The Mt. Mansfield Stone Hut Is Rebuilt, And Already Booked For Winter

Nov 18, 2016

The Stone Hut on top of Mt. Mansfield was destroyed by fire last Christmas Eve. Now, the 80-year-old cabin has been rebuilt and is already booked for the winter camping season.

It’s probably safe to say that there’s nothing quite like the Stone Hut on top of Mt. Mansfield. It was originally built by the Civilian Conservation Corps – the same men who cut some of the mountain’s original ski trails.

As the name implies, it was built from the mountain’s own stones and timber. There are wood bunks to sleep 12, simple wood furnishings and a massive stone chimney and hearth that surrounds a wood stove.

Burlington chiropractor Kevin Duniho has stayed in the hut a few times.

"It's a really special feeling to be on top of the mountain after all the operations have ended for the day and everybody’s gone down into the valley and the weather’s kind of nasty up there," he says. "It just feels great to be inside by the toasty wood stove with special friends."

The Stone Hut is owned by the Vermont Department of Forest Parks and Recreation and it's leased out for overnight stays throughout the winter. It’s accessible via chair lift at Stowe Mountain Resort or, for the more adventurous, by skinning or snowshoeing up the mountain.

The hut is situated atop Vermont's highest peak.
Credit Amy Kolb Noyes / VPR

At the time of last winter’s accidental fire the hut was unoccupied and being leased by Stowe residents Jake and Donna Carpenter – the founder and the CEO, respectively, of Burton Snowboards.

The nonprofit Vermont Parks Forever began accepting donations toward the rebuild last spring. The effort was Kickstarted by a $150,000 donation from the Carpenters.

The ground around the hut is still scorched from December's fire.
Credit Amy Kolb Noyes / VPR

Michael Snyder is commissioner of Vermont Forests, Parks and Recreation. He says the project came out beautifully.

"It's just a wonderful story of a big challenge overcome by Vermonters working together, and I'm really proud of it," says Snyder. "Beginning with our staff, but totally, absolutely including partners like the Mountain Company and these contractors who just were amazing."

The hut has new wood and a new stove, but the original stones remain.
Credit Amy Kolb Noyes / VPR

Snyder says the project was completed with local materials and by local contractors. The total cost, from fire cleanup to furnishings, is about $370,000. Snyder says insurance covered most of that price tag, less a $100,000 deductible and about $30,000 in safety upgrades not required by code. And he says the private donations to the project exceeded the difference.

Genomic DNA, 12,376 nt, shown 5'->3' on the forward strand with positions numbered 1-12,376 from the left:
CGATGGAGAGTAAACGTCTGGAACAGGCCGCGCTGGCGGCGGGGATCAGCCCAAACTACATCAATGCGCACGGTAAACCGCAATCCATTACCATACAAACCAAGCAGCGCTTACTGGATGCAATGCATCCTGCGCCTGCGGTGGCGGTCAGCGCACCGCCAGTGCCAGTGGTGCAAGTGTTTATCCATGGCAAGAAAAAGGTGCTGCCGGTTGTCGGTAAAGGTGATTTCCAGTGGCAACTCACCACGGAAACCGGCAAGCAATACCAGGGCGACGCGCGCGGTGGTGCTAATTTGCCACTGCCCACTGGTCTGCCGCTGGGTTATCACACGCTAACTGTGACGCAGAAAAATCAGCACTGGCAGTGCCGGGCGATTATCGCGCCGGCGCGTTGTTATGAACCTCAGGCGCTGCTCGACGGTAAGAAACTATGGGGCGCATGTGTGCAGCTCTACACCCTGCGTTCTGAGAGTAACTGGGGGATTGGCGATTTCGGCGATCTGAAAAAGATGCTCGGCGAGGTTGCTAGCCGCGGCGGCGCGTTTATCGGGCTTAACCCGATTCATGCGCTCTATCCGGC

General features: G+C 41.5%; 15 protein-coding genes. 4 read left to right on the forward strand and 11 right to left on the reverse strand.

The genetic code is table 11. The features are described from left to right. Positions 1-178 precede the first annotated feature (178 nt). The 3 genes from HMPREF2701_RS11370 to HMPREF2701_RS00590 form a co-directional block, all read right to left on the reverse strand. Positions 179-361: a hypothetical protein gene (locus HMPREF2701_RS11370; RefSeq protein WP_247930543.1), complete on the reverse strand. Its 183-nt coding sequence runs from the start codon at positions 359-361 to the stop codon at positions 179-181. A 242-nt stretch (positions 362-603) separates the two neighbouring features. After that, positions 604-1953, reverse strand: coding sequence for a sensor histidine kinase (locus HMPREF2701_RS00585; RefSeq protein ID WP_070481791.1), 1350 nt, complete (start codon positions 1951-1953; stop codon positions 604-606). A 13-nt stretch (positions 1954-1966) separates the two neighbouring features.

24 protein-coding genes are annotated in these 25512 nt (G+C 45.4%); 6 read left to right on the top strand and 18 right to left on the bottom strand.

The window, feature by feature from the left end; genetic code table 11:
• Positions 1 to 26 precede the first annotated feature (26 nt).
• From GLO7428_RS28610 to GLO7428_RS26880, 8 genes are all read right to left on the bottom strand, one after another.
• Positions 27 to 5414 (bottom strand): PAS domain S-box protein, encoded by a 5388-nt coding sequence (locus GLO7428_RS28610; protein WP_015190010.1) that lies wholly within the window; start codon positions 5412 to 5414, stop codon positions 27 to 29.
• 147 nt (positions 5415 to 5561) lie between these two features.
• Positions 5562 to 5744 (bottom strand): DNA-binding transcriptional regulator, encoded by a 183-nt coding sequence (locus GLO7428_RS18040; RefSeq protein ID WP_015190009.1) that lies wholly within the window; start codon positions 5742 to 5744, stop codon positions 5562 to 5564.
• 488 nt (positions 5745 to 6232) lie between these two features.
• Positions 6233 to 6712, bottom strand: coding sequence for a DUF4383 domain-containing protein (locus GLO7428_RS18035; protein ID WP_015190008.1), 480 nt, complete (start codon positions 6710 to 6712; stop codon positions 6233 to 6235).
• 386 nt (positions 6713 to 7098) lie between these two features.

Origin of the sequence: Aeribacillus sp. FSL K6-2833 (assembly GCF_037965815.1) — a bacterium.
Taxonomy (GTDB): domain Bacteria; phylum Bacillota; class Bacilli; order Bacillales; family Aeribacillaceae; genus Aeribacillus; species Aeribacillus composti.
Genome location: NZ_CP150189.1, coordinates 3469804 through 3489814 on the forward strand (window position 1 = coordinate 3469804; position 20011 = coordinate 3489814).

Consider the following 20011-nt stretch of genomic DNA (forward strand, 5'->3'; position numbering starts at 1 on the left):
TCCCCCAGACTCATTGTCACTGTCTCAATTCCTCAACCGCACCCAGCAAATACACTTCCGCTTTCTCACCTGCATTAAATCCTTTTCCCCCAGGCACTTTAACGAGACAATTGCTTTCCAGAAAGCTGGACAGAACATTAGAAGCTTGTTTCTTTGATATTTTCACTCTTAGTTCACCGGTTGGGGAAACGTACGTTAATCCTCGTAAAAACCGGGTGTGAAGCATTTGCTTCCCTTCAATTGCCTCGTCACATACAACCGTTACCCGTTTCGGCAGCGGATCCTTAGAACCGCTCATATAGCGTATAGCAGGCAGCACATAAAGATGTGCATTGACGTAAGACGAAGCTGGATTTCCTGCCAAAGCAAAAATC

"They cover the deductible, they cover those costs not covered by insurance, and what that means is, when you get down to it, no public money required," he says. "And that’s really a beautiful thing, too."

With the project nearly complete, this week Forests, Parks and Recreation held its annual lottery to rent overnight stays at the hut this winter.

Northeast Parks Regional Manager Susan Bulmer, Smugglers' Notch State Park Manager Aaron Jacobs and Regional Ranger Supervisory Nick Caputo conducted the lottery for overnight stays at the Stone Hut.
Credit Amy Kolb Noyes / VPR

Susan Bulmer is Northeast Parks Regional Manager. Wednesday morning she presided over the lottery.

"The Stone Hut lottery is a process that we go through for this very popular lodging facility on top of Mt. Mansfield," she explains. "And people put in applications for as many night stays that they would like throughout the season. And this year it’s Dec. 1 through April 15 , so for a total of 136 nights of reservations."

The applications of more than 20 people who lost their reservation after last year’s fire were considered first in a special lottery. Bulmer says after those requests were filled, a second lottery was held for other applicants.

"We're very excited to be able to open up the Stone Hut after 10 months of a really quick process of going through insurance adjusters, through fire inspectors, through planning and design and permitting, to bidding out a contractor to rebuilding the Stone Hut and furnishing it," she says. "And now we’re at the point of doing the Stone Hut lottery."
    
Kevin Duniho submitted an application and is hoping to secure a stay this winter. He took the day off work to watch the lottery drawing at a state office building in Barre.

Kevin Duniho came to watch the lottery process, which was open to the public for the first time this year.
Credit Amy Kolb Noyes / VPR

Stowe Mountain Resort hasn’t fired up its lifts yet, but Duniho says he’s skinned up the mountain about 10 times already this season. And he says he doesn’t think the new construction will detract from the Stone Hut’s appeal.

"I took a peek through the window the other day and it looks almost identical to the way it used to look," he says. "And I have a good feeling about it."

The views outside the Stone Hut windows are one-of-a-kind.
Credit Amy Kolb Noyes / VPR

After the lotteries, all 136 nights were booked. Unfortunately for Duniho, they were booked before his number came up. But Bulmer says people who want to spend a night at the Stone Hut this winter may still have a chance.

"There might be a few people that cancel out," she says. "So there’ll be a first-come-first-served process that is only taken by telephone and that will start on Nov. 23."

Bulmer says details will be available by calling the Vermont State Ski Dorm.